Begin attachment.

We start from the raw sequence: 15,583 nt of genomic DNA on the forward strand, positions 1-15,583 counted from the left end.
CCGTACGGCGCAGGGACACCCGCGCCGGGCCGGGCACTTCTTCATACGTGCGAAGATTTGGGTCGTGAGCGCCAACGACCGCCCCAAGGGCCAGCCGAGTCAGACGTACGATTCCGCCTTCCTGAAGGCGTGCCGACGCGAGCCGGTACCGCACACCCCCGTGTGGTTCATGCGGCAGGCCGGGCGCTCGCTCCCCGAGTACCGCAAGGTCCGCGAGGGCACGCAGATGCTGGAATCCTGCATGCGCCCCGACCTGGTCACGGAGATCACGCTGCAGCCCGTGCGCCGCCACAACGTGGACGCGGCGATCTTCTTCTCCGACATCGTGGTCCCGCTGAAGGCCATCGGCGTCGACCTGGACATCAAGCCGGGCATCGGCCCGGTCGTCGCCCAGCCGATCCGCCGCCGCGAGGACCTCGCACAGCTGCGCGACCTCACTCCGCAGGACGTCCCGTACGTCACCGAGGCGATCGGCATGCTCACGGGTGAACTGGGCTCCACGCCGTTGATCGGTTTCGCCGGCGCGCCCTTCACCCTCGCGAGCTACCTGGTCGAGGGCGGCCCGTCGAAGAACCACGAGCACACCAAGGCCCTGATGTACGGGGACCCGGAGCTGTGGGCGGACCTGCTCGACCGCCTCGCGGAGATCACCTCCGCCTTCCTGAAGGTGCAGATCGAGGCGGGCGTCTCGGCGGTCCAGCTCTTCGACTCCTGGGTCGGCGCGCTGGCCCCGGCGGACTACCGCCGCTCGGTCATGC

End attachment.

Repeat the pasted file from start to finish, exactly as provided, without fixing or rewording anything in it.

We start from the raw sequence: 15,583 nt of genomic DNA on the forward strand, positions 1-15,583 counted from the left end.
CCGTACGGCGCAGGGACACCCGCGCCGGGCCGGGCACTTCTTCATACGTGCGAAGATTTGGGTCGTGAGCGCCAACGACCGCCCCAAGGGCCAGCCGAGTCAGACGTACGATTCCGCCTTCCTGAAGGCGTGCCGACGCGAGCCGGTACCGCACACCCCCGTGTGGTTCATGCGGCAGGCCGGGCGCTCGCTCCCCGAGTACCGCAAGGTCCGCGAGGGCACGCAGATGCTGGAATCCTGCATGCGCCCCGACCTGGTCACGGAGATCACGCTGCAGCCCGTGCGCCGCCACAACGTGGACGCGGCGATCTTCTTCTCCGACATCGTGGTCCCGCTGAAGGCCATCGGCGTCGACCTGGACATCAAGCCGGGCATCGGCCCGGTCGTCGCCCAGCCGATCCGCCGCCGCGAGGACCTCGCACAGCTGCGCGACCTCACTCCGCAGGACGTCCCGTACGTCACCGAGGCGATCGGCATGCTCACGGGTGAACTGGGCTCCACGCCGTTGATCGGTTTCGCCGGCGCGCCCTTCACCCTCGCGAGCTACCTGGTCGAGGGCGGCCCGTCGAAGAACCACGAGCACACCAAGGCCCTGATGTACGGGGACCCGGAGCTGTGGGCGGACCTGCTCGACCGCCTCGCGGAGATCACCTCCGCCTTCCTGAAGGTGCAGATCGAGGCGGGCGTCTCGGCGGTCCAGCTCTTCGACTCCTGGGTCGGCGCGCTGGCCCCGGCGGACTACCGCCGCTCGGTCATGC